Although closely associated with Fort Donelson, the site of Fort Henry is not managed by the U.S. National Park Service as part of the Fort Donelson National Battlefield. It is currently memorialized as part of the Land Between the Lakes National Recreation Area. When the Tennessee River was dammed in the 1930s, creating Kentucky Lake, the remains of Fort Henry were submerged permanently. A small navigation beacon far from the Kentucky shoreline marks the location of the northwest corner of the former fortification. Fort Heiman was on privately owned land until October 2006, when the Calloway County, Kentucky, executive office transferred 150 acres (0.61 km2) associated with Fort Heiman to the National Park Service, for management as part of the Fort Donelson National Battlefield. Some of the entrenchments are still visible.
- Estimates of Grant's troop strength vary. Cooling, pp. 11–12: 15,000. Gott, pp. 76–78: 15,000. Eicher, p. 169: 12,000; McPherson, p. 396: 15,000. Woodworth, p. 72: 17,000. Nevin, p. 61: 17,000. For the Confederate strength: Eicher, p. 171; Gott, pp. 54, 73; Cooling, p. 12.
- Woodworth, p. 10.
- Nevin, p. 46; Eicher, pp. 111–13; Gott, pp. 37–39; Cooling, p. 4.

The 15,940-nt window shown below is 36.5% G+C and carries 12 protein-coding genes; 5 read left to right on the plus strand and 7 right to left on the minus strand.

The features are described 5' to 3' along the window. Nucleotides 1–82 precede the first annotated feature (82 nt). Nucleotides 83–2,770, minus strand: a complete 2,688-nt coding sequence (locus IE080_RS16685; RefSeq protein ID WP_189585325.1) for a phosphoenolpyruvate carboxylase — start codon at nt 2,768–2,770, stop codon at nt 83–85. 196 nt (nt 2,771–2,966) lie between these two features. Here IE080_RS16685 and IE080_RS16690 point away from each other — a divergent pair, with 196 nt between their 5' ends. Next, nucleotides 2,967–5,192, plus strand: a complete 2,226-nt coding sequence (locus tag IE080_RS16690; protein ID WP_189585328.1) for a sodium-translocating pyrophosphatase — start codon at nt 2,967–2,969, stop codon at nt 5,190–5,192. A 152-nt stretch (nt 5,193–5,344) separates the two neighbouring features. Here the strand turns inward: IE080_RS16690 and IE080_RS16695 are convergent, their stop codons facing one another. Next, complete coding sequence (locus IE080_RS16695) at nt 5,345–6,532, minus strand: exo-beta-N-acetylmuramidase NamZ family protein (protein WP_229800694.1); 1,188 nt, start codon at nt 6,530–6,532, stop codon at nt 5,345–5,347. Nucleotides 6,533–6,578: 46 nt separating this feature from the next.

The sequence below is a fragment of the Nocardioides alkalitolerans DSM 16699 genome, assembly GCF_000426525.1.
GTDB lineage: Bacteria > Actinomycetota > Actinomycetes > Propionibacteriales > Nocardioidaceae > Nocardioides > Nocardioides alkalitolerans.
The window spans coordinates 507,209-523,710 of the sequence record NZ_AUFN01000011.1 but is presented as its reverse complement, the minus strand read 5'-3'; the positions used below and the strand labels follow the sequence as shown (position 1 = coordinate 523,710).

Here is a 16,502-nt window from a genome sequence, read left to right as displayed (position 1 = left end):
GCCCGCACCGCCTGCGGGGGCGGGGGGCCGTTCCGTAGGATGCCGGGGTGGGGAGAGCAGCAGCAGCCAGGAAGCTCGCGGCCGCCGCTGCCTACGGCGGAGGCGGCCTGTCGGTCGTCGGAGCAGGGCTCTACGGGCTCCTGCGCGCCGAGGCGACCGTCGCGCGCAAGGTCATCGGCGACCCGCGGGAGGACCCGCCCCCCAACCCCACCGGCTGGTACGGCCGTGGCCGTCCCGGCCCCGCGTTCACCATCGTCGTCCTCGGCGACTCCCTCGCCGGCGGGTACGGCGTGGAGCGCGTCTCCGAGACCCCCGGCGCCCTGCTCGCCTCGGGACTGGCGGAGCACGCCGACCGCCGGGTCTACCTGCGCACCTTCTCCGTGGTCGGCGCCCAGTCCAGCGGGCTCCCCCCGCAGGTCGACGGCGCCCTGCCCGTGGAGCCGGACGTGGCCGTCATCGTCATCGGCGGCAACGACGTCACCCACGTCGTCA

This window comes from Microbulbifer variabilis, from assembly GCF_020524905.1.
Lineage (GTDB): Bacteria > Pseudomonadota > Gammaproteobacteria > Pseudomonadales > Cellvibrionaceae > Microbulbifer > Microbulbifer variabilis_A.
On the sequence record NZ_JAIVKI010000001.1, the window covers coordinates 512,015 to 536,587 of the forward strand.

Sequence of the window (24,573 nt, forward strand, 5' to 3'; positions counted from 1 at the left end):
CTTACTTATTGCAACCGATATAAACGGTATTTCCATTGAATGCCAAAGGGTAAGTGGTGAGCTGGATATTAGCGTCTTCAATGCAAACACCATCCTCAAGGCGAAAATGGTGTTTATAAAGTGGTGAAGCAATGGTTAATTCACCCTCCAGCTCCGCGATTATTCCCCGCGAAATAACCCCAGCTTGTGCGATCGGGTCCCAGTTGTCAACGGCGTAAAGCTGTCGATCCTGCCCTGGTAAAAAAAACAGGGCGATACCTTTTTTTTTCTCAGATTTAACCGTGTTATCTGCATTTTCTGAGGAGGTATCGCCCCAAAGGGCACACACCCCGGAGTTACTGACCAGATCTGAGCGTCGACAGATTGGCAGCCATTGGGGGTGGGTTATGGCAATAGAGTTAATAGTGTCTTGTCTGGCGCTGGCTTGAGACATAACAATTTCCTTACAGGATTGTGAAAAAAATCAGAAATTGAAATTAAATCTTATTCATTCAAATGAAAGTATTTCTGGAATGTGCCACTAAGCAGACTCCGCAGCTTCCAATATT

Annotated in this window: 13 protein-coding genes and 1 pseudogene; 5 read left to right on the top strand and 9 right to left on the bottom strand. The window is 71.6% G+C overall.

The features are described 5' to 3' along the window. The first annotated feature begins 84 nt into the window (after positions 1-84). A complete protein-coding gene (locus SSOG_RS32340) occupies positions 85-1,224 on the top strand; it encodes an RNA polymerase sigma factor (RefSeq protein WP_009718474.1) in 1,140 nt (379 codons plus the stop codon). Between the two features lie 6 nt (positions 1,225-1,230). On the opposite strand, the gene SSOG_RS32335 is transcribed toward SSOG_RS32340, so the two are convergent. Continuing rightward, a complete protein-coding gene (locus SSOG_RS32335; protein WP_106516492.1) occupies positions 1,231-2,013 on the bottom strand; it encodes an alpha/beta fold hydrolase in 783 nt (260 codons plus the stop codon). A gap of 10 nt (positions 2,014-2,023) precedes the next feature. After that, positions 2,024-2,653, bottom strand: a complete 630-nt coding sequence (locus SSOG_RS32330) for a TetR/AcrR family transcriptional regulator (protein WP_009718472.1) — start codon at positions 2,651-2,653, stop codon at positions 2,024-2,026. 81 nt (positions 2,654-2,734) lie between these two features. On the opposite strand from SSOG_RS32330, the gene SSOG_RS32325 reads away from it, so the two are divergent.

- Esposito, text to map 25; Nevin, p. 54.
- Cooling, pp. 9–11; Eicher, p. 148; Gott, pp. 45, 46, 68, 69, 75; Esposito, map 25; Simon, p. 104.
- Gott, p. 73; Cooling, p. 4.
- Map of the Tennessee River for the use of the Mississippi Squadron under command of Acting Rear Admiral S. P. Lee, U.S.N., from reconnaissance by a party of the United States Coast Survey. 1864-'65., Sheet no. 5: 57 to 70 miles above Paducah.
- Nevin, pp. 56–57; Gott, pp. 16–18.
- Gott, pp. 17–18; Cooling, p. 5; Nevin, p. 57.
- Eicher, p. 171; Gott, pp. 54, 73; Cooling, p. 12.
- Nevin, pp. 62, 67; Cooling, pp. 5, 13; Gott, pp. 61, 62, 89.
- Gott, pp. 62, 82.
- Woodworth, pp. 73–74; Eicher, p. 171; Gott, p. 80.
- Knight, p. 79; Gott, pp. 88–89, 91–92; Cooling, p. 13.
- Nevin, pp. 63–65; Gott, pp. 92–95; Cooling, pp. 14–15.
- Gott, pp. 97–98; McPherson, p. 397; Cooling, p. 15; Eicher, p. 172. Tilghman was imprisoned at Fort Warren in Boston and was exchanged for Union Brig. Gen. John F. Reynolds, captured at the Battle of Gaines' Mill; see biography.
- Gott, p. 105.
- Gott, pp. 105, 117.
- Gott, pp. 107–14; McPherson, p. 397; Cooling, pp. 15–16.
- Nevin, p. 101.
- NPS FAQ on Forts Henry and Donelson; Clarksville, Tennessee Leaf-Chronicle article on Fort Heiman property transfer, published October 31, 2006.